• Steven Miles at Holburn Cycles for his ridiculous stories and advice. This weeks’ stories involved a midnight bike race/scavenger hunt around Aberdeen trying to find outrageous clues, such as purchasing the item belonging to a given barcode in a 24 hour supermarket (it was bag of ice), and choosing his “favourite” page in an abandoned cottage (page being of a p0rn magazine in a building in the countryside)…the things he gets up to! I digress.
  • Phil Mann and Callum Walker for continual check ups on me throughout my rehab , Freyja Prentice (who has another inspiring story of 13th at the Modern Pentathlon European Champs after nearly breaking her leg!) and her fam for whisking me away for some TLC, and EVERYONE else who has continued to rescue me for coffee and cakes, come round for catch ups, or send me such kind words. I love and appreciate every single one of you!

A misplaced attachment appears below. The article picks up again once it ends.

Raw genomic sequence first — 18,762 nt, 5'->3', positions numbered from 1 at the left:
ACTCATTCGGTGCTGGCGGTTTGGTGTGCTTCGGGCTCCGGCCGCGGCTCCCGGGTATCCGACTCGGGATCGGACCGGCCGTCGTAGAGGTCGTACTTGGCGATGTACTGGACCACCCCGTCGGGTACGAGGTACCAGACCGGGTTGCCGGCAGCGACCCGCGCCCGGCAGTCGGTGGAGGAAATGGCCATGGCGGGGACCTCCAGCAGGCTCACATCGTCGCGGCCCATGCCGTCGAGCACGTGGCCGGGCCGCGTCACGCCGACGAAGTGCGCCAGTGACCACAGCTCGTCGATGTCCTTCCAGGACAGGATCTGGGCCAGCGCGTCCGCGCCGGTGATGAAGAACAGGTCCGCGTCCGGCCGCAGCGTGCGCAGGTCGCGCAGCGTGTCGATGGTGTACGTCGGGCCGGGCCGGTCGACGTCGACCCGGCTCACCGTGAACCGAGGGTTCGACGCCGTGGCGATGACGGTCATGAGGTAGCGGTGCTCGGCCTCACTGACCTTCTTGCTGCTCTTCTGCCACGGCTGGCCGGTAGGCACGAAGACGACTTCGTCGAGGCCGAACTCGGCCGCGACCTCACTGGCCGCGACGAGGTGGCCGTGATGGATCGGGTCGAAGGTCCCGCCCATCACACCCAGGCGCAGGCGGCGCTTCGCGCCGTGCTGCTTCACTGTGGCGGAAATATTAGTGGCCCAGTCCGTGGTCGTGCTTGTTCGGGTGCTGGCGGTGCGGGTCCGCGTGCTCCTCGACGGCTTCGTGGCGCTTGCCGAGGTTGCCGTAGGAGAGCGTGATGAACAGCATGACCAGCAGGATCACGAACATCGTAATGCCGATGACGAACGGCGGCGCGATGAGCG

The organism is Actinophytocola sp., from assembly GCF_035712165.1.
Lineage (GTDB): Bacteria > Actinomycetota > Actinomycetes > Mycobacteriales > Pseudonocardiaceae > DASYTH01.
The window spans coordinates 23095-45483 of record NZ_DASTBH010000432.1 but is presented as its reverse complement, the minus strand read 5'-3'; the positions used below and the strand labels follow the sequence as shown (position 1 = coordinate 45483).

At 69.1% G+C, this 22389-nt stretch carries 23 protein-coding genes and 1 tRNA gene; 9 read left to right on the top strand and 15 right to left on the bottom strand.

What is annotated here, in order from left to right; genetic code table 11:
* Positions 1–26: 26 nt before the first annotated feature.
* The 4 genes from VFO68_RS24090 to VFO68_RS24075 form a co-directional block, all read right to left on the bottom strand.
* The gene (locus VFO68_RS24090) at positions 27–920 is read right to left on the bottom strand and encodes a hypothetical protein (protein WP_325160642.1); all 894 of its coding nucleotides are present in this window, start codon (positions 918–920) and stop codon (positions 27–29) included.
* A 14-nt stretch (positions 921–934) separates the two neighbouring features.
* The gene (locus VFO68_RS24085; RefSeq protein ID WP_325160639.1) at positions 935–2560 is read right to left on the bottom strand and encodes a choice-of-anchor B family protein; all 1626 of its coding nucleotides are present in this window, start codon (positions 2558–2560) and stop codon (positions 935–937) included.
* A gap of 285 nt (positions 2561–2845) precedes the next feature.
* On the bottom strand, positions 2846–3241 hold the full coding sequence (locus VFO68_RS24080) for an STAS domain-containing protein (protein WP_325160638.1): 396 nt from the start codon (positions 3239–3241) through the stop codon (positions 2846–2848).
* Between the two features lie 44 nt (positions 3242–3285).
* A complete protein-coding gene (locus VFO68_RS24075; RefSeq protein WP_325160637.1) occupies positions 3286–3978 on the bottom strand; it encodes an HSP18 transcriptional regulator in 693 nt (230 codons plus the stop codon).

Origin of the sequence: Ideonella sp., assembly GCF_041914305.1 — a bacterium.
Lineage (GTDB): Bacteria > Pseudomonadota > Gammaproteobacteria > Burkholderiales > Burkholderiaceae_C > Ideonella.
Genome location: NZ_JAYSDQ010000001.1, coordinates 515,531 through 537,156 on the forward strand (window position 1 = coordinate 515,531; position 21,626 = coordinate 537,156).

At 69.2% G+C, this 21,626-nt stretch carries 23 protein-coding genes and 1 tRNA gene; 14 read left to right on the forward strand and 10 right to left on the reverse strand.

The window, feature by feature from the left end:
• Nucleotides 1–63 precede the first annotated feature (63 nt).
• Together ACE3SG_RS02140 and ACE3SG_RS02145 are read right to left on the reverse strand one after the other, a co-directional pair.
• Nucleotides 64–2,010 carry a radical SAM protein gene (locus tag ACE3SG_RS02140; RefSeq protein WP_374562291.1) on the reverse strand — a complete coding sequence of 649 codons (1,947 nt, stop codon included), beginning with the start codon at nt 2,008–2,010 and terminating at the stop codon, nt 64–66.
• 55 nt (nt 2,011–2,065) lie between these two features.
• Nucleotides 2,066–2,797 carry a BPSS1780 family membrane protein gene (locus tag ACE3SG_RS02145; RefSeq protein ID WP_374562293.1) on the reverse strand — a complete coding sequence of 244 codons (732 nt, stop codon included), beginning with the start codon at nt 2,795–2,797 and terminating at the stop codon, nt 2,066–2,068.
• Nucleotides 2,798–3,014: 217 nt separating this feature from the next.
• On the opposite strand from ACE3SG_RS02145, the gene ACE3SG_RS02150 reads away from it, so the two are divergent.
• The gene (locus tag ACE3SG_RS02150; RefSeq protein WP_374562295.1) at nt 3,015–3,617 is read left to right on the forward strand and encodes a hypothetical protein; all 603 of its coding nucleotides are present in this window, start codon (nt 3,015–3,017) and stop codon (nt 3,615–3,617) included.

• Mum, Emma, Kyle and Keith of course!! I would be a mess if I didn’t have their support. They deserve my trophy more than anyone for putting up with an injured drama queen all summer! ❤

Heroes Hour of the Ironman was pretty spectacular. Those guys who have been going for nearly 16 hours truly are heroes in my eyes. I think 10 or so hours is a long time to be out there on a race course, but me going at “race effort” for 16 hours?! That sounds even more painful! The same applies to the marathon; I am going as hard as possible for 26.2 miles but it takes me just under 3 hours. Those guys who push themselves as hard as possible for 26.2 miles in 4 or 5 hours deserve a larger medal in my eyes (seriously, you should see me at finish lines…I get so teary-eyed!)!

After a long ice bath (I’m sure the water sizzled as I entered it, I was so hot!), a light massage, and having grabbed a beer (non-alcoholic…don’t worry, it was put straight back) and a few slices of pizza (that was not put back and was inhaled in seconds) in the athletes’ finisher area, I met my support crew and they helped me with EVERYTHING (collecting bike, carrying bags, holding me up) as I hobbled my way back to the hotel.